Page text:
Archive for the ‘Catherine Deneuve’ Category

The Last Metro

29 Jul

The Last Metro –­– directed by Francois Truffaut. Backstage WW II Drama. A Paris theatre company holds together during the German occupation. 131 minutes Color 1980.


The presence of Catherine Deneuve in any film whatever guarantees attention to it, just as her presence in it guarantees attention to herself. She is a woman with no sex appeal save that she seems to have none; males are captivated by the challenge of their own bafflement, apparently.  And, even with persons she is making out with, she evinces no sexual interest or energy towards anyone else. She is neither attractive nor attracted. So it is no wonder that Gérard Depardieu has no eyes for her.

She is thought of as beautiful, a claim discounted by that chin. And perhaps it is her consistently soigné manner and her consistently marvelous yellow hair and that she is consistently photographed as though she were beautiful that leads to the general belief that she is so.

But, of course, I do not find her so, and that is because, as a dramatic actress she lacks fire, she lacks temperament; she gives so little to her craft it creates a detriment, a hollow, which also adds to her so-called attraction, I suppose, but it doesn’t interest me, and I have no respect for it. She seems inert, a sphinx without a secret.

That is, until I saw her in Hôtel des Amériques, which she made with the great actor Patrick Dewaere, and in which she plays broad comedy and is screamingly funny. She is, in fact, a brilliant light comedienne miscast in a career of dramatic roles, such as this one. Sad.

The movie itself is quite entertaining, because of its photography, general production, crispness in the telling, and Truffaut’s eye for subordinate characters, which, given that this is a theatre company, means we are confronted with some unusual types.

But, while the story is well told, it is not well written, for such reasons as that a romance between Depardieu and Deneuve is tagged on at the end and arises out of nothing we have witnessed. And also because neither she nor Depardieu have real passion either for the theatre as a calling or as a business. As with her relations to her Jewish husband, she is doing her duty.

The film also is in lush color, which certainly suits Deneuve’s makeup and complexion, just as it suited Betty Grable’s, but it defies the gritty black-and-white truth of World War II in starving, domineered, occupied Paris. Both she and Depardieu play characters that seem to have no personal necessity save to play the parts in the movie in which we are seeing them. The film holds one almost to the end, which is a tribute to its power to entertain, if not to explore. In France it received all the major awards. Which is natural, since it congratulates the faith, fidelity, and fortitude of the French during trying times. And who can gainsay it. Will they survive? That is the tension. The answer? They will.


Belle de Jour

11 Oct

Belle de Jour — directed by Luis Bunuel — a good looking young newly wed declines to have sex with her handsome husband but loves to do so as a whore with every slob who drops by — 100 minutes color — 1967.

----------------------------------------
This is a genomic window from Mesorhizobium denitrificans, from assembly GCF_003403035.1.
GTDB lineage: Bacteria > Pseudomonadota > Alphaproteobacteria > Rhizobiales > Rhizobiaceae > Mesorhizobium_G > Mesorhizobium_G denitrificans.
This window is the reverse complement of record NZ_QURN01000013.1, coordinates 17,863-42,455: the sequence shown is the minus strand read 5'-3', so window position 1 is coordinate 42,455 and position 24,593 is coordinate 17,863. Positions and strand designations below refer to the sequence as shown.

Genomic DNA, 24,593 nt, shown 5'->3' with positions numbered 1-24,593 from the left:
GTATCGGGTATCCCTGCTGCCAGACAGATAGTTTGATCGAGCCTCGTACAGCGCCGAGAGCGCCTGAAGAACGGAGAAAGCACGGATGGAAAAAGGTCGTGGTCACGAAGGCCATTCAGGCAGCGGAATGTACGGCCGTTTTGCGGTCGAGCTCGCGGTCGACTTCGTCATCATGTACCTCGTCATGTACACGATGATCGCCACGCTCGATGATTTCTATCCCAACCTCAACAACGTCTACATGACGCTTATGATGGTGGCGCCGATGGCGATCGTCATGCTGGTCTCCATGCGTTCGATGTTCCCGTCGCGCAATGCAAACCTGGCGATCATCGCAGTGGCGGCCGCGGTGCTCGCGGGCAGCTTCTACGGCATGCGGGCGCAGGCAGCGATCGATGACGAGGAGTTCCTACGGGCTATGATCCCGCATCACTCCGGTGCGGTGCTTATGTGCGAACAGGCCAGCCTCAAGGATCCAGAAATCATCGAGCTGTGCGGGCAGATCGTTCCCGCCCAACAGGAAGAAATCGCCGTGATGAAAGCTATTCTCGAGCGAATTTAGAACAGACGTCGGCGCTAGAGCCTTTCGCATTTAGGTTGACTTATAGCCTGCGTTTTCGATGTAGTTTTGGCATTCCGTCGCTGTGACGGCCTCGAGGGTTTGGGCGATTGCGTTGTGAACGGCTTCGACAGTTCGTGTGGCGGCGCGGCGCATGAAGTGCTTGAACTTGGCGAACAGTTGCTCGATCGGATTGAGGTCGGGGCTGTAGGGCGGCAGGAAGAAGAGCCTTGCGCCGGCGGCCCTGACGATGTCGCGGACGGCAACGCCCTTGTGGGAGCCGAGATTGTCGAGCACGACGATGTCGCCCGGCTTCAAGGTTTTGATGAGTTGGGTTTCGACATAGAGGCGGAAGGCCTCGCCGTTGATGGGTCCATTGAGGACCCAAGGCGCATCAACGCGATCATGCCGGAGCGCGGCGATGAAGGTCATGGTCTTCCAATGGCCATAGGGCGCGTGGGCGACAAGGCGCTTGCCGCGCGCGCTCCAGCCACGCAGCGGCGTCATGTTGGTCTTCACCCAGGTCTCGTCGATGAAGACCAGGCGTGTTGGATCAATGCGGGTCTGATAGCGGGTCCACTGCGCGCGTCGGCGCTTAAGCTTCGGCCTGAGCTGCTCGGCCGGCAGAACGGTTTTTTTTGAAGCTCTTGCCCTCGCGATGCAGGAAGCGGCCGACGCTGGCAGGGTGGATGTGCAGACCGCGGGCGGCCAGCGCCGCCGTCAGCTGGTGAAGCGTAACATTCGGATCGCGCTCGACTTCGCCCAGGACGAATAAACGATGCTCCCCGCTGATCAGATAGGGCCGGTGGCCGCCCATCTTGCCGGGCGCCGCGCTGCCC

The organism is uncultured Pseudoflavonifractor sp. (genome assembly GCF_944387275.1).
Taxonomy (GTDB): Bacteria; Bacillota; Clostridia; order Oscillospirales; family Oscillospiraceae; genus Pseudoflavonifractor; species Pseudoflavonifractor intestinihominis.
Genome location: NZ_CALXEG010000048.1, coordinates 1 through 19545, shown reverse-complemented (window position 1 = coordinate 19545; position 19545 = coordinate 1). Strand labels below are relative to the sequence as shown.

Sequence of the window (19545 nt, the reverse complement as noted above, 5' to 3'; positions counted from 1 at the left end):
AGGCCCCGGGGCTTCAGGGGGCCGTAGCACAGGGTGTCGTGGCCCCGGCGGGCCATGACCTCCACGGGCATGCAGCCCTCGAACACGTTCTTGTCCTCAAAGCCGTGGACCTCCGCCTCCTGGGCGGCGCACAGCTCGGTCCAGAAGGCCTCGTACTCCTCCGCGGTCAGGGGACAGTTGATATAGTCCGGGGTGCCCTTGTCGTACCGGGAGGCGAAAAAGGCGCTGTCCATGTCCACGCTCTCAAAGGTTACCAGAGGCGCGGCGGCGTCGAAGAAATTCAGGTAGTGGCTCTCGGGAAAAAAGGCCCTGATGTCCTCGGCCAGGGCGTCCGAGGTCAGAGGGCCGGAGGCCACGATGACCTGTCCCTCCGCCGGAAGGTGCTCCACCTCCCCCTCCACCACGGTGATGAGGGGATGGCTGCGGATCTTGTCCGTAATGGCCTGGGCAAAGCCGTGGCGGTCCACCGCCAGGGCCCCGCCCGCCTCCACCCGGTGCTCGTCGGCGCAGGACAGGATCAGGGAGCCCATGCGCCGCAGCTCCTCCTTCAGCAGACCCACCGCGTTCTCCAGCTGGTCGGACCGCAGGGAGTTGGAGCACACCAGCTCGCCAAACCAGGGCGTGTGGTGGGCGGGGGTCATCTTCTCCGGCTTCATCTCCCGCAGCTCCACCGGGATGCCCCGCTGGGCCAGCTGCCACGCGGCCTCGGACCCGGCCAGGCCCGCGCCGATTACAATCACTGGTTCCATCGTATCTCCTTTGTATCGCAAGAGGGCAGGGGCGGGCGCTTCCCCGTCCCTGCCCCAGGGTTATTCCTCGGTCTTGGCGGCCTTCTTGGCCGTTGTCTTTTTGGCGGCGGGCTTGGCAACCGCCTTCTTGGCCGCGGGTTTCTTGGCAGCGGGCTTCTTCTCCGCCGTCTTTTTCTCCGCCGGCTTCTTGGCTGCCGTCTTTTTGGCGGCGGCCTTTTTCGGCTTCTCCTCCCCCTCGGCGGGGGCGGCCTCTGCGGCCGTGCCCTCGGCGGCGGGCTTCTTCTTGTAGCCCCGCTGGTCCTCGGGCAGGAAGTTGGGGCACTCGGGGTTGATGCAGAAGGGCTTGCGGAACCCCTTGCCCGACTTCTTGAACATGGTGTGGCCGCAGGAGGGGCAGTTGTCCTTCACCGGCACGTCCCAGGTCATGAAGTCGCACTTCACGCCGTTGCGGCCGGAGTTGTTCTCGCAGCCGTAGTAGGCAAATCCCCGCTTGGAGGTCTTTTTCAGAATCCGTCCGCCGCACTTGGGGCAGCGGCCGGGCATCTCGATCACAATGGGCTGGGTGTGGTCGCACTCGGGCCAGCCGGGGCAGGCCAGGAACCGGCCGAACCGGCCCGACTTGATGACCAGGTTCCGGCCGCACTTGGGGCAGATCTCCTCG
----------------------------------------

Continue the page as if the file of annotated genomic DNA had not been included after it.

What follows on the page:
* * * *

I seems Bunuel does not know anything about sex. The idea that this movie is really supposed to be about something else — society, the church, the price of vegetables in Paris — is silly. It seems he made the film with no sense of its subject matter, which has to do with the effect on a young woman of having been molested as a girl. In fact, all we are supposed to believe is that she would not have sex with her hubby but really and only wants to have it with the crumbs who turn up in a house whose madame hires her for afternoon tricks. Deneuve plays the lady with her chilling upper-eyelids in their usual position, and the problem with that is the problem of her entire career, built on playing just such manikins when, in fact, she was a light comedienne of great ability. We are supposed to believe she does not care about sex, but her hair is arranged to a fair-thee-well and her eyelashes precede her into a room by three weeks. Deneuve may be one or two things, but, unlike, as with Grace Kelly whom she so resembles, none of them is “fun”. The film is not mysterious, it is not ambiguous, it is not even a masterpiece of prevarication, and who cares if it were any of these things. The style is flat, routine, uninflected. The dialogue is pulp. The erotic scenes are puerile. But the actors in it are so good they lend the piece a quality of seriousness and craft that almost makes one take it seriously. These include Jean Sorel as a husband so sexy, young, good looking, and kind it defies probability that she should decline his advances. Michael Piccoli plays the friend who has her number. And Genevieve Page is superb as the smart lesbian madam who teaches Deneuve the ropes. Sometimes Bunuel actually makes a picture; at other times he makes a picture about a picture. This may be one of the second sort — aloof, political, biased, and prim.


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